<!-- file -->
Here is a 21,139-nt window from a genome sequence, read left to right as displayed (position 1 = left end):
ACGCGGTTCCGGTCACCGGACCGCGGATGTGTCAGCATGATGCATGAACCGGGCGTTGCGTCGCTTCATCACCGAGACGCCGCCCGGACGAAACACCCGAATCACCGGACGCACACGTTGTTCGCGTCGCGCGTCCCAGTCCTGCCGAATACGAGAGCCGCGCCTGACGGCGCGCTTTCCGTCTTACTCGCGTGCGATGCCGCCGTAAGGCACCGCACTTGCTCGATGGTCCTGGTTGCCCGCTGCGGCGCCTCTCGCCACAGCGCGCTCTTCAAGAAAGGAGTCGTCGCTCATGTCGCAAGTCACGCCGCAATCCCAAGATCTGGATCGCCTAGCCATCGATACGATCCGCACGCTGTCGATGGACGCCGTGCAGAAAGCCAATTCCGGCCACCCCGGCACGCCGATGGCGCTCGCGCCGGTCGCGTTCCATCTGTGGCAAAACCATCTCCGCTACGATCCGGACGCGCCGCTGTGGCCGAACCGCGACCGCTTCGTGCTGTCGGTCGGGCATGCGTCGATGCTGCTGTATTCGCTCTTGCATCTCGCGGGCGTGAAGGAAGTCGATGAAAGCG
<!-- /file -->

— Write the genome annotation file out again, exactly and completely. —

Here is a 21,139-nt window from a genome sequence, read left to right as displayed (position 1 = left end):
ACGCGGTTCCGGTCACCGGACCGCGGATGTGTCAGCATGATGCATGAACCGGGCGTTGCGTCGCTTCATCACCGAGACGCCGCCCGGACGAAACACCCGAATCACCGGACGCACACGTTGTTCGCGTCGCGCGTCCCAGTCCTGCCGAATACGAGAGCCGCGCCTGACGGCGCGCTTTCCGTCTTACTCGCGTGCGATGCCGCCGTAAGGCACCGCACTTGCTCGATGGTCCTGGTTGCCCGCTGCGGCGCCTCTCGCCACAGCGCGCTCTTCAAGAAAGGAGTCGTCGCTCATGTCGCAAGTCACGCCGCAATCCCAAGATCTGGATCGCCTAGCCATCGATACGATCCGCACGCTGTCGATGGACGCCGTGCAGAAAGCCAATTCCGGCCACCCCGGCACGCCGATGGCGCTCGCGCCGGTCGCGTTCCATCTGTGGCAAAACCATCTCCGCTACGATCCGGACGCGCCGCTGTGGCCGAACCGCGACCGCTTCGTGCTGTCGGTCGGGCATGCGTCGATGCTGCTGTATTCGCTCTTGCATCTCGCGGGCGTGAAGGAAGTCGATGAAAGCG